Curator, the Queens Museum, 1985–1991
By any standard, the biggest attraction at the Queens Museum is the Panorama of the City of New York, a giant three-dimensional model showing every building in the city at a scale of 1 inch to 100 feet. Originally constructed for the 1964–65 New York World's Fair, the Panorama takes up more than 9,000 square feet at the heart of the museum, and is on the curriculum of nearly every public school in the city.
The Panorama pre-dated the founding of the Queens Museum in the same building, and its dominating presence was a challenge for an institution that saw itself as a sanctuary of high art. For me, it is a totally fascinating object, capable of inspiring all sorts of exhibitions and activities. Almost by default, it became one of my responsibilities when I was curator at the museum in the late '80s.
My major contribution to the Panorama was suggesting that the museum transfer its authorship from model-maker Raymond Lester to his boss, the legendary urban planner Robert Moses. The switch instantly gave the Panorama the cachet of a famous auteur, transforming it from a curiosity into a remarkable relic of one of the most important figures in the city's development.
Although it was originally built as a fair attraction, Moses also considered the Panorama to be a tool for urban planning. He did not intend it to remain stuck in 1964, but wanted it to be continually updated—an easy task for New York City's biggest builder, but an impossible challenge for a small museum with a limited budget. By the mid-'80s, the Panorama was twenty years out of date. Janet Schneider, the museum's director, was seeking to fund an update, and I was asked to come up with exhibitions that would bring attention to the model.
My first attempt was the exhibition The Making of the Panorama of the City of New York: An Exhibition Documenting the History of the World's Largest Scale Model, which described the several sources on which Lester Associates based their models: Sanborn Map Company's specialized block-by-block city maps (initially created for tax and insurance purposes), the Aero Service Corporation's aerial photographs, and the US Geological Survey's topographic maps. The exhibition's main attraction was a previously missing piece of the Panorama, which we discovered in one of the museum's back rooms. It showed a slice of Far Rockaway, and had never been installed because of an obstructing building column. The discovery made for a catchy press release, which was picked up by Gail Collins, then writing for the New York Daily News. Collins's cleverly written article started an avalanche of publicity.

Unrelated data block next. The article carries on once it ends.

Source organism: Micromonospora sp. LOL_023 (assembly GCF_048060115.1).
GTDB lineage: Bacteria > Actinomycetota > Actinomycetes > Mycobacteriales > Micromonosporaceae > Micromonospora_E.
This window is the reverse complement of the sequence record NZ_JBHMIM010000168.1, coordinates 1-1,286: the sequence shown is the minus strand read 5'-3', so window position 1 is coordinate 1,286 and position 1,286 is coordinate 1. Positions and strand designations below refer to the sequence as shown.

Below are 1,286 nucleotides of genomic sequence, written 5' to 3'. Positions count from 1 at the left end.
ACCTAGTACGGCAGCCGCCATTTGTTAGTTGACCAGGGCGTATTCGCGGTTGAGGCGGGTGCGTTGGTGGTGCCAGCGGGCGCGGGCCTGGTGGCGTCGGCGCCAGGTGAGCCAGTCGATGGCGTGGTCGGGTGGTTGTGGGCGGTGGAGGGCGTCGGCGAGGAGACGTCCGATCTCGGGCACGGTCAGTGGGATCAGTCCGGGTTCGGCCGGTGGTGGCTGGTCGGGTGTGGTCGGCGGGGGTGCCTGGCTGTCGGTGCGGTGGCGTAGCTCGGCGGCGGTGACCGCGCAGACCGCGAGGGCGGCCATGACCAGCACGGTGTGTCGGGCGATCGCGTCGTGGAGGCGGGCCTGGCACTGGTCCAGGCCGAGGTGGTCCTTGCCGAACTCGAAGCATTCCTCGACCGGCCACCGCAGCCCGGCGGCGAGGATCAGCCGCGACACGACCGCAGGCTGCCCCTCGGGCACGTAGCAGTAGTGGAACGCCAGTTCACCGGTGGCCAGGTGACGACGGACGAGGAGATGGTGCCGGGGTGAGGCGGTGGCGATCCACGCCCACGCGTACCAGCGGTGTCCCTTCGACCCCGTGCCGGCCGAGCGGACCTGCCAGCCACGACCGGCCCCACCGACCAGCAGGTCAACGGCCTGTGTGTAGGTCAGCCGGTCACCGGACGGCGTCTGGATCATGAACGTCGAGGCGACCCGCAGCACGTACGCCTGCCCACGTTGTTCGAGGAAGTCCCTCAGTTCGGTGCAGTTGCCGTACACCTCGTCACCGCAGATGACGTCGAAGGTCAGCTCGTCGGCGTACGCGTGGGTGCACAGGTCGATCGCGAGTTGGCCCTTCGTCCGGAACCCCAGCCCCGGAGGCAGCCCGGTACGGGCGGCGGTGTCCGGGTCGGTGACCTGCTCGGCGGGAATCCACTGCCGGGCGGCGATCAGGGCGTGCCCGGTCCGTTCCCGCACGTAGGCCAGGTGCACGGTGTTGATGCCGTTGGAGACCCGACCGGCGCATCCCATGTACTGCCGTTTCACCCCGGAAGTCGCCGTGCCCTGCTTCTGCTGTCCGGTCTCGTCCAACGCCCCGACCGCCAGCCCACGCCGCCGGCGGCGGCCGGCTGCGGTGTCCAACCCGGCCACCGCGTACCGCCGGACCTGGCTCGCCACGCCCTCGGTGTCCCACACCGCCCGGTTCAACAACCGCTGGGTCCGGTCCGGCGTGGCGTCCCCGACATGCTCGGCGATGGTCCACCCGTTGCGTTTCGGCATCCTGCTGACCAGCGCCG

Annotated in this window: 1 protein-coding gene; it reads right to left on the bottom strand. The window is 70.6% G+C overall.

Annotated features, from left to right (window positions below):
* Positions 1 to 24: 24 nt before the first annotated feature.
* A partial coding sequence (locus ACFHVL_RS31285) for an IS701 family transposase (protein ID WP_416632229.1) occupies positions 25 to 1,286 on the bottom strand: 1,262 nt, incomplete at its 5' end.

More ambitious was the 1987 exhibition New New York, a survey of New York buildings constructed since the Panorama's last update, as seen through the finely crafted architectural models that architects and developers created to show city review boards and potential tenants. Architect and author Robert A.M. Stern signed on as the project's advisor, and provided access to the blue-chip firms leading the current wave of new construction as the city recovered from the '70s financial crisis. The incredibly elaborate and expensive new models made for a stunning show. The model of Philip Johnson's AT&T building was nearly six feet tall. The developer Olympia & York contributed a 4' x 8' x 9' model of Cesar Pelli's World Financial Center. Before the exhibition opened, Queens Borough President Claire Schulman announced the allocation of funds for a complete update to the Panorama. The opening became the perfect occasion to celebrate this good news.
The allocation of funds and signing of contracts for the full update to the Panorama took several years. In the meantime, we continued to add new buildings piecemeal, as opportunities arose. For the Panorama's twenty-fifth anniversary, in 1990, the museum made a concerted effort to solicit new models from developers, architects, and model-makers. The response exceeded all expectations. In total, more than 125 new models from 47 contributors were added to the Panorama. The anniversary celebration, on June 20, was attended by hundreds of architects from the city's biggest firms.
Among the donated models were such previously conspicuously absent features as the Jacob K. Javitz Center and Battery Park City with all its buildings. Contributors had a vested interest in their buildings' representation, and the new models (all at 1-inch-to-100-foot scale) were much more finely crafted than their neighbors on the Panorama. When Lester Associates finally embarked on the complete update in 1992, they retained these models, which can still be spotted as the most detailed on the Panorama today.
It was in conjunction with this twenty-fifth birthday celebration that I put together a catalogue tracing the Panorama's history. My research explored the tradition of models at world's fairs, as well as their use by architects, developers, and urban planners. My visits to the archives at Lester's studio in West Nyack and at Moses's offices at the Triborough Bridge and Tunnel Authority on Randall's Island unearthed a wealth of pictorial material for the catalogue. The catalogue is still in print, and for sale at the Queens Museum's bookstore, although the Panorama has changed greatly since its initial publication.
Working on this project instilled in me an attachment to maps. After leaving the museum, I set up a company, Ephemera Press, to publish a series of pictorial maps exploring New York City culture.